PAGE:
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Thread: Income tax question

  1. #1
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    Default Income tax question

    Hello. Could use some advice on a tax return issue I've run into.

    I got married last year and now has come time to file taxes. I use turbo tax. My own income has increased this past year by about 15% and my wife's has stayed roughly the same. Combining our 2 incomes in joint filing has us only a paltry amount over the 15% bracket, meaning 99.9% of our income is in the 15% bracket. We were both in the 15% bracket as single filers last year. So our bracket has not really changed, our deductions and credits haven't really changed either (mortgage interest, student loans interest, no kids). Yet we are getting back way less than we did as single filers last year. I would think we would get more back just based on the fact my income went back up by 15%, more income means more taxes withheld, which should mean higher return as well. The only real difference this year is that the $11900 standard deduction is more than our itemizations. My wife does not contribute much to the itemization compared to When I was a single filer, my mortgage interest always put me above the standard deduction.

    I was under the impression that the so called Marriage penalty did not really exist in the 15% bracket. Is this normal to get less back as a joint filing? Both of us still have our W-4's set as Single as we did not bother to change those.
    Last edited by graphic-er; 04-04-2013 at 12:26 AM.
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    Default Re: Income tax question

    Make sure your filing status is Married Filing Jointly. In the tax business we like to say "MFS (Married Filing Seperately) is SOL" because that is the worst possible filing status due to virtually every common beneficial refundable credit is not permitted or is reduced for MFS filers.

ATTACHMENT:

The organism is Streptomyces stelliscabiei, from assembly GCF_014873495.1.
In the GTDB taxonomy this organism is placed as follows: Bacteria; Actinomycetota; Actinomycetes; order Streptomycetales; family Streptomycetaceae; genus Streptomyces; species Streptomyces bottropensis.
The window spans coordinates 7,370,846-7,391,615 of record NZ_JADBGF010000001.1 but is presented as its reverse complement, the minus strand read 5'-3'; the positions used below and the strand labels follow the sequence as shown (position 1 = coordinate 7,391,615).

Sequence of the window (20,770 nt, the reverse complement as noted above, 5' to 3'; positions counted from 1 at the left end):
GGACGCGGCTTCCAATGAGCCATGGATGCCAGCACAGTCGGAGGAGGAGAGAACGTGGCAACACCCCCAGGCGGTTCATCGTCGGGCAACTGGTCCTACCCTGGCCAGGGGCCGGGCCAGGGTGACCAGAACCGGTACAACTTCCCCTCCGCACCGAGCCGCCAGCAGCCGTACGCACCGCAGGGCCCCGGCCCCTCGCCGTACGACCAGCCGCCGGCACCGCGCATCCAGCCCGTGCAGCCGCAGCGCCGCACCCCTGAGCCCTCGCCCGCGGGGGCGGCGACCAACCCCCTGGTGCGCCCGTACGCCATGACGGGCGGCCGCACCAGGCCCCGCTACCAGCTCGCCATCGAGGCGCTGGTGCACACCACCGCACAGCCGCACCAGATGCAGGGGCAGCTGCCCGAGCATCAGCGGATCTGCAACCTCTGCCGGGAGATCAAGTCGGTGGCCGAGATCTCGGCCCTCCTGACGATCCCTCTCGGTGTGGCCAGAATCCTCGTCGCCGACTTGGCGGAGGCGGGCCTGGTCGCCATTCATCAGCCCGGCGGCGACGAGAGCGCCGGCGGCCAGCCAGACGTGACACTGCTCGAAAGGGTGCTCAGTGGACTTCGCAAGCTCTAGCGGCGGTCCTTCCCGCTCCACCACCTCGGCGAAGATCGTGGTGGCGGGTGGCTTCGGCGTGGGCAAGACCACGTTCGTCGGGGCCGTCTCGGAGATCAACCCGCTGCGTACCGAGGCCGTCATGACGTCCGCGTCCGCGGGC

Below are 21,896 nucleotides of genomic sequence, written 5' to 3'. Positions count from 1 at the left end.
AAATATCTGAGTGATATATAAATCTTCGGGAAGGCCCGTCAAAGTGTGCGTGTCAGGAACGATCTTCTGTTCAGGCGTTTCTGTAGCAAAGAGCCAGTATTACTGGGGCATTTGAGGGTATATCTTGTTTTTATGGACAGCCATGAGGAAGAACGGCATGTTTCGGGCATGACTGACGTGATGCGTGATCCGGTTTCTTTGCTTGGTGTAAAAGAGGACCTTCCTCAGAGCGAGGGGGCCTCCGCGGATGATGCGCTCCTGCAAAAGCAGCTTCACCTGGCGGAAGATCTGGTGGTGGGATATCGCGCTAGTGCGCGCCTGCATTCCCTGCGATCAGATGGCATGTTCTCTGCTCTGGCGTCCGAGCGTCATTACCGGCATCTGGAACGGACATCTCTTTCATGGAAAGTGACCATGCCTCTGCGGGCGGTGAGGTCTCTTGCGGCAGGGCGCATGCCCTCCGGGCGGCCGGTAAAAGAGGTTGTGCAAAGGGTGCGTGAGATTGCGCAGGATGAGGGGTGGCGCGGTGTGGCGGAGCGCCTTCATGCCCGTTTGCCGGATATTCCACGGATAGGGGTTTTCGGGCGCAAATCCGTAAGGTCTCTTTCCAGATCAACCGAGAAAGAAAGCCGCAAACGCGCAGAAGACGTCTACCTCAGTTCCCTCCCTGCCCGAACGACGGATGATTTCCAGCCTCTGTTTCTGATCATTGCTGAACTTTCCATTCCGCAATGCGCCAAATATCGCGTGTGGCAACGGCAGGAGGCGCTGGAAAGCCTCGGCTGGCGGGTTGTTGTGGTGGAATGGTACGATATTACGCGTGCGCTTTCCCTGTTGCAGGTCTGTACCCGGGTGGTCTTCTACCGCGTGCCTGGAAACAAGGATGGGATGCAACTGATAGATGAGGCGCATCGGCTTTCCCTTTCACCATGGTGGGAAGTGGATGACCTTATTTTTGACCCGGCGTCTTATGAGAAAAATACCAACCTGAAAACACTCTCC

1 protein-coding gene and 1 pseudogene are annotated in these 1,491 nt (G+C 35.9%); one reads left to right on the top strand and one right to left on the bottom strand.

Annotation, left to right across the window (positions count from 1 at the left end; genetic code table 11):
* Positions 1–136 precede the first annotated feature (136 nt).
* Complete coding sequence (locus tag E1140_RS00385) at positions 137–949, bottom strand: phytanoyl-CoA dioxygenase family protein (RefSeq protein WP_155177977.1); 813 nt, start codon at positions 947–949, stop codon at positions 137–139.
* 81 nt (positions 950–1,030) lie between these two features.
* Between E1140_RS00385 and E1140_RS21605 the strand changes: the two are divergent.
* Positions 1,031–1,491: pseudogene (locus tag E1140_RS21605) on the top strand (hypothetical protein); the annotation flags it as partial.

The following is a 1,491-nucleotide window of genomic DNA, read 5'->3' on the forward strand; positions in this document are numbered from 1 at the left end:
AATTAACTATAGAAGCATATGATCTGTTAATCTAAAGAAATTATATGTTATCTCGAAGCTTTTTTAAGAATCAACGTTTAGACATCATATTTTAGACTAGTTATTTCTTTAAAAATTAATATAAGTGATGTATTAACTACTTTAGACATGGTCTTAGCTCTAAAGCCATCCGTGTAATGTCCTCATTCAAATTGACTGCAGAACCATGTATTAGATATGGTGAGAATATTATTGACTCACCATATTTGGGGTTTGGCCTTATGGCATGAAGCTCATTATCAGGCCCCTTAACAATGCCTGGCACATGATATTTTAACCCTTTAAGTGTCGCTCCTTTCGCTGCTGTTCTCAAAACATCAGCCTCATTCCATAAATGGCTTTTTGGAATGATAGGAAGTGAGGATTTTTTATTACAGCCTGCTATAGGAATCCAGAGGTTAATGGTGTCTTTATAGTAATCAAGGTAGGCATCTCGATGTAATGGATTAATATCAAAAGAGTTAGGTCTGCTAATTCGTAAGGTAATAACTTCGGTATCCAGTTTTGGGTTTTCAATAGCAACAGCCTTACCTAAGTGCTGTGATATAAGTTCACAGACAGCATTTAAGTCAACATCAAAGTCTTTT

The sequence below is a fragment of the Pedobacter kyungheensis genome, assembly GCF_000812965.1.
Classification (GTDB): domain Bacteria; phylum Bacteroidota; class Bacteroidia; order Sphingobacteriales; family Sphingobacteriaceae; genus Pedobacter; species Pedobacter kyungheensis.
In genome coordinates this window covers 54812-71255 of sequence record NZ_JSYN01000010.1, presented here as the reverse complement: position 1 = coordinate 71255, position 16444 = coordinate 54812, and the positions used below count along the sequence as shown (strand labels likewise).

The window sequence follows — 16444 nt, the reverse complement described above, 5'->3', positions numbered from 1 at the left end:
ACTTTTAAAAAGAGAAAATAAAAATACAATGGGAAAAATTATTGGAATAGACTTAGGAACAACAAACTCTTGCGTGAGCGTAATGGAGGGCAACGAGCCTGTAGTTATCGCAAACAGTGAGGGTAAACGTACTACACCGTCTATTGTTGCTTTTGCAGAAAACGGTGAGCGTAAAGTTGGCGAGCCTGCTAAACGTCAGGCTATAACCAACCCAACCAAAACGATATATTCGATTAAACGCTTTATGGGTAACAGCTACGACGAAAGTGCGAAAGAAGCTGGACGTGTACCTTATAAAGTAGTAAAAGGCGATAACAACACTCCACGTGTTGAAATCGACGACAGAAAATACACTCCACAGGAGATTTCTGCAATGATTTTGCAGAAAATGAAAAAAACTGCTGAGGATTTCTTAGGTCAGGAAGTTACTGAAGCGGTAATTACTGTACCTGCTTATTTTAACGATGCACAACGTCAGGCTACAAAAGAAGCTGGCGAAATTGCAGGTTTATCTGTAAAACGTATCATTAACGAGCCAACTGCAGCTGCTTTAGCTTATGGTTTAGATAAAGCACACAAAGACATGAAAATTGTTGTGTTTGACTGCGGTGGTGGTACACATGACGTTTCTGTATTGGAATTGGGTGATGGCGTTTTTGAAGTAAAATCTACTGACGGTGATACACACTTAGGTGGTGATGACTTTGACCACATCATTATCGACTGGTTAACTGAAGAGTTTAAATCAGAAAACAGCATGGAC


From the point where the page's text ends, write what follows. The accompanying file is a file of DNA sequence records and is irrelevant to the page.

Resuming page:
Did either or both of you qualify for earned income credit last year? Or, did both of you live seperately and both file Head of Household? It is possible that your combined incomes have increased enough to reduce the amount refund the two of you are now receiving just from earned income credit that it more than offset the additional withholding.

    Also, look into the education credits you might have been eligible for previously that may have changed as a result of the new laws which resulted from the fiscal cliff debacle. There is both an American Opportunity Credit and a Lifetime Learning credit which may either not apply to you if either of you are no longer students, or may have been reduced for your situation.

    If you have not done so, try creating an additional return for the two of you (which you will never send in) showing the two of you married filing jointly and all of the previous tax year income and itemizations that had been shown on both of your returns in the software for the 2012 tax year (not 2011). The act of recreating last year's return in this year's software may lead you to discover something you may be forgetting. It may also show you why your refund is reduced so much.

    Or, you could go to a tax professional with both last year's returns for the two of you (you would need to go together for Privacy Act reasons to discuss her returns prior to you being married) as well as the information for the 2012 tax year and have them do a review and give you an estimate for preparation of this year's return. Most would also be happy to review your current year return prior to you filing it if you have it basically complete without having actually filed it as well.

    At any reputable professional's office this should be done free of charge in hopes of winning your future business, even during the end of season crush that is beginning to happen. If you can do so today or tomorrow, you will beat the worst of the rush. If you don't think you can, and especially since it sounds like you don't owe taxes, you may consider filing an extension using Turbo Tax and then going to a professional for the review as I suggested earlier after the 15th when everybody is done with season. The open hours of reputable offices reduce significantly, but most of us are happy to set appointments.

    Hope this helps you.

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